6. And the nether springs, the lower wells, what are they in the Christian life? They are those blessed reservoirs of the sacramental grace which has been drawn in and assimilated by the correspondence of earnest disciples, ready for use in the times when the upper springs do not seem to flow freely, and to make fertile the field of the soul's labour. They are living fountains of God-given water, staying us when the special help from on high seems for the time withdrawn.(1) There is the nether spring of love. As the wells in the lowlands are filled from the upper springs, so love of God, fed by sacramental grace, becomes a living fountain of perennial freshness in the soul.(2) The sacramental life teaches one patience; the graces which flow from Holy Communion fill up this deep fountain, so that it never runs dry.(3) There is yet another fine nether spring of precious value in the devout Christian life — the spring of confident expectation, the spring which combines faith and hope in one great wealth of unshaken trust. This too is filled by the upper springs of sacramental grace. One learns by his experience in confessing his sins how true and real is the pardon that comes through the precious blood. One learns, as the result of his communions, how mighty is the transforming power of the Christ-life so lovingly imparted to us. Thus he becomes sublimely sure, magnificently confident, with a sureness and a confidence that are not inconsistent with genuine humility.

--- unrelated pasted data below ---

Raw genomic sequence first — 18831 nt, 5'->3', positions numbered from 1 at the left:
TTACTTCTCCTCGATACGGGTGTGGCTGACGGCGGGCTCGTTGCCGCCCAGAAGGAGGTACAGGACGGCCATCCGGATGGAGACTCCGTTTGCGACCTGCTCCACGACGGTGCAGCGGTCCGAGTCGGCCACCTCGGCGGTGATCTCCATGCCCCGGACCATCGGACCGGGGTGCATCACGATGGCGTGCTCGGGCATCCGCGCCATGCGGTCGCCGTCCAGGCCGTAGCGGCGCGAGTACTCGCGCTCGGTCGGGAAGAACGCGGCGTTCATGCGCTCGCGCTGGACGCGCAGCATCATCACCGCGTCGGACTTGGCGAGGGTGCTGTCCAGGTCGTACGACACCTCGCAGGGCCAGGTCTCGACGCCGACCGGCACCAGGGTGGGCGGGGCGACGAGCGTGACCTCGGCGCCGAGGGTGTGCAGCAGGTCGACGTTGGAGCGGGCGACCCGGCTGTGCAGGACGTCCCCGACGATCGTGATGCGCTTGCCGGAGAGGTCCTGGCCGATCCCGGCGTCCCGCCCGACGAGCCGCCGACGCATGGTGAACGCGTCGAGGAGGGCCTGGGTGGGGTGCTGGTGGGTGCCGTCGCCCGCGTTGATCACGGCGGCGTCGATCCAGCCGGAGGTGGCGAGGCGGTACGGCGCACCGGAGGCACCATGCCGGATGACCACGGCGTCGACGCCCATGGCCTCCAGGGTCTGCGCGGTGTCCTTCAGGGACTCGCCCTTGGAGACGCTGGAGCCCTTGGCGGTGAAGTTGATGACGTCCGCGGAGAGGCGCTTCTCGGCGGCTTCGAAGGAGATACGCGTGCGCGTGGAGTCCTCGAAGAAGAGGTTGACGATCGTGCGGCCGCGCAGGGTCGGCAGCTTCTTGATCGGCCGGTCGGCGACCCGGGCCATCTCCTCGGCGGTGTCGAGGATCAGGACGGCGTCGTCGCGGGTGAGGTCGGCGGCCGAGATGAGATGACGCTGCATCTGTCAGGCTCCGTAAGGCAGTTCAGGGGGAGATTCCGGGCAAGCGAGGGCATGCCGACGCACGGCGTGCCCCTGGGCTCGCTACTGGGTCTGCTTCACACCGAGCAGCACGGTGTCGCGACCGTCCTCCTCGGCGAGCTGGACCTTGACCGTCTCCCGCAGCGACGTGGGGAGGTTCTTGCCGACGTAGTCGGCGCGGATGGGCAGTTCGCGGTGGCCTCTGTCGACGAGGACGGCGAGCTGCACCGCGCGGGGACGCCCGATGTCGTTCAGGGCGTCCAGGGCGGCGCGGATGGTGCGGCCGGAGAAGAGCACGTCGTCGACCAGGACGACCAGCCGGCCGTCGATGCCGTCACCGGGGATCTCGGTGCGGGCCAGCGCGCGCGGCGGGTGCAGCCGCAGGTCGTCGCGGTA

(R. A. Watson, M. A.)
Judah... could not drive out the inhabitants of the valley
Homilist.? — Infinite Intelligence has a plan by which He does all things. He never works by impulse or caprice.
1. God frequently makes human agency the condition of His own action.